- Daily Zen
Mozilla, the maker of popular Firefox browser has a brand new feature coming very soon. It’s gearing up to take on services like Skype and Viber with a new browser-based video and voice chat feature called Firefox Hello. The new software is still in beta stage and is scheduled to get its public rollout in the coming weeks.
“Firefox Hello provides more value to Firefox users by making it easier to communicate with your friends and family who might not have the same video chat service, software or hardware as you,” Mozilla explains in a post on its blog.
People can use the new service to connect with loved ones regardless of their setups. Hello does not require special software or plugins, usually needed to operate third party software on a browser. But, the Firefox beta users can communicate with other users as long as the third-party browser supports WebRTC including those who use Chrome or Opera, and voice and video calling is totally free.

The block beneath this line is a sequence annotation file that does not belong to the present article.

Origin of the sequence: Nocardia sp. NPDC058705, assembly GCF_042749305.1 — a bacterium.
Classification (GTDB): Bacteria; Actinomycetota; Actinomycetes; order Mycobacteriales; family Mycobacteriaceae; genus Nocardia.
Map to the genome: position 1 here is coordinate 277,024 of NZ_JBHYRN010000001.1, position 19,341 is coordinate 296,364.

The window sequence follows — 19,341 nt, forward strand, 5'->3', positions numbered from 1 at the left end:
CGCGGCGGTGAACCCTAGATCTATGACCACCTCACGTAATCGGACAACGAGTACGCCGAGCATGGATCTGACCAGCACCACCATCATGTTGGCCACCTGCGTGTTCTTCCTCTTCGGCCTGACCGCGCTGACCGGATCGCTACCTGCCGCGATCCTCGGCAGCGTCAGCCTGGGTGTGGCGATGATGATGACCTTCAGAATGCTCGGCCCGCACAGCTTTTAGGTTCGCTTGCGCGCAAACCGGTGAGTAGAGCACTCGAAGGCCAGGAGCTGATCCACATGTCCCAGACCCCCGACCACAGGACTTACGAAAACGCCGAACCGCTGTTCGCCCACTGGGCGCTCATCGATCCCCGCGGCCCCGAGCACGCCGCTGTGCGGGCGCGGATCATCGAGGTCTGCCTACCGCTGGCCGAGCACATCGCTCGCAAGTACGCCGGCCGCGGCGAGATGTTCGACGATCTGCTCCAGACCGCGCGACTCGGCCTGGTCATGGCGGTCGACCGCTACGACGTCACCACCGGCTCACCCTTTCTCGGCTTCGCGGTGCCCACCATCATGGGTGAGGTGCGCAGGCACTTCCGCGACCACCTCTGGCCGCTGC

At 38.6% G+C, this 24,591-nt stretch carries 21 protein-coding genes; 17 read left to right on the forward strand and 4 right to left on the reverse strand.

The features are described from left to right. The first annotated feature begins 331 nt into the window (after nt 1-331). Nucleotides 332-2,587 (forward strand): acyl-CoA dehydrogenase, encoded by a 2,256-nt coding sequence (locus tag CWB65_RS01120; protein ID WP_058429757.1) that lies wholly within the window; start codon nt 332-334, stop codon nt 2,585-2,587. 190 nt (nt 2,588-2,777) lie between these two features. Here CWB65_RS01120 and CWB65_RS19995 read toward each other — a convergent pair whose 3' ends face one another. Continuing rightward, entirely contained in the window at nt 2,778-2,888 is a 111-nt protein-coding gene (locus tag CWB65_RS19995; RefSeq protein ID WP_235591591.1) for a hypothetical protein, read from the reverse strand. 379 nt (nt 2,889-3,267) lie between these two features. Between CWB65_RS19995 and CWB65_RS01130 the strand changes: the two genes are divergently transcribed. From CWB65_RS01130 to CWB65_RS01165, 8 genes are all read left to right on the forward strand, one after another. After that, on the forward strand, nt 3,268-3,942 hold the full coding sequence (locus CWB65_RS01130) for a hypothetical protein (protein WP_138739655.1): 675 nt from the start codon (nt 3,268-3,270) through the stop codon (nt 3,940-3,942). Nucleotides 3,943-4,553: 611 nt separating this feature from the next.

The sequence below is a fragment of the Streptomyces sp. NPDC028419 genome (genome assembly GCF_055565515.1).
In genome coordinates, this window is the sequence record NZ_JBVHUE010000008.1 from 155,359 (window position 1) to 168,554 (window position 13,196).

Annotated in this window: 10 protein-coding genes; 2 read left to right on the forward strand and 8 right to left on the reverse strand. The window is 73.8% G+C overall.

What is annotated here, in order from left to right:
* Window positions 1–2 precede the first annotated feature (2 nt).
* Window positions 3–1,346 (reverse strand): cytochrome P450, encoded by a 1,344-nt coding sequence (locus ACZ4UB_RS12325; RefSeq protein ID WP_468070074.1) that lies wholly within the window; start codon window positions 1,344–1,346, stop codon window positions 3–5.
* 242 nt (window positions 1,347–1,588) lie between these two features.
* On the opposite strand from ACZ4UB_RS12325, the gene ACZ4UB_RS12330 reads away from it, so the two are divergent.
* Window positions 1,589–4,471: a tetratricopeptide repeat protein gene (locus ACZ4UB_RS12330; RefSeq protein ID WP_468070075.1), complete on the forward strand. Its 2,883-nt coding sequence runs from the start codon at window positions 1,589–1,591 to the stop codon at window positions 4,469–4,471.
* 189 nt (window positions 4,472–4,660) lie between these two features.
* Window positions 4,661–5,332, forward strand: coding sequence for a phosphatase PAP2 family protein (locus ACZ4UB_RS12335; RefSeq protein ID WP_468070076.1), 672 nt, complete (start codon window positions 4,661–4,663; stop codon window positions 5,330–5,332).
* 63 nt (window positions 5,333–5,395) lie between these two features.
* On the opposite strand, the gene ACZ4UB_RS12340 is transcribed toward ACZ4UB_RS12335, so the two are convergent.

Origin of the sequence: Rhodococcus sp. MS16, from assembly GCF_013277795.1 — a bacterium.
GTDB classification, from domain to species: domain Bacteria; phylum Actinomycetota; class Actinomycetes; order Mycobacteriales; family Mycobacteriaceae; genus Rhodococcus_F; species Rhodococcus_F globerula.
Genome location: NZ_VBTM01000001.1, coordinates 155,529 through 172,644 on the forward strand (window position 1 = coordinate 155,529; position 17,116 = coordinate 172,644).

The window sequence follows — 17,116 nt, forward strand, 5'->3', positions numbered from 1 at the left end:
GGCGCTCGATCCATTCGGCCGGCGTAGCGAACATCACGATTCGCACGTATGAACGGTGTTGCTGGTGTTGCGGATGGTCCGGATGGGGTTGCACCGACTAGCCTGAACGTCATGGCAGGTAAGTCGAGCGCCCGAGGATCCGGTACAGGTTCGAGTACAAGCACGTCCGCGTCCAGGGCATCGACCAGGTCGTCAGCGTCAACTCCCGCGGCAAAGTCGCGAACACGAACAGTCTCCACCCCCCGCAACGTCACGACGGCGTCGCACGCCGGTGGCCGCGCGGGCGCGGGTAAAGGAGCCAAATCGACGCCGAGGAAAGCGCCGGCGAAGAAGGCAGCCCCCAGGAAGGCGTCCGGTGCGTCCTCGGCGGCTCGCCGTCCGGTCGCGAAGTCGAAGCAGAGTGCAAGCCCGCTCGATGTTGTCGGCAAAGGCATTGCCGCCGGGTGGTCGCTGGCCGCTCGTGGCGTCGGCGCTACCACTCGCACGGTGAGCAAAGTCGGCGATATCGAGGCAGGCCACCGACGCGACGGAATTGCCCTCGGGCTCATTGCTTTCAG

However, Microsoft’s Internet Explorer and Apple Safari will not support the new service. The receiver end of a call can acquire a callback link and initiate online conversation between the users right away without using login or resorting to additional steps. Besides that, Firefox provides extra benefits like getting in touch with fellow Firefox users with a single click without sharing a callback link.
Since September, Mozilla has been testing the new chat service. Initially, the service required users to sign up but the company has upgraded it to make it simple. To try Hello, users are required to download the latest Firefox beta and click the chat bubble icon under the customize menu. Users can then share a callback link with the contact they would like to communicate with, and all they need to do is click the URL to begin the call.
“Firefox Hello is more than just a feel good alternative to services like Microsoft’s Skype, Apple’s Facetime and Google Hangouts; it’s a way to communicate that doesn’t require the recipient to jump through any hoops. If you’ve ever tried to video chat with a far-flung relative and don’t know what software or services they use, there’s real utility in a chat option that doesn’t particularly care,” PC World report said.
To develop the wonderful service, Mozilla is currently partnering with live chat platform provider TokBox.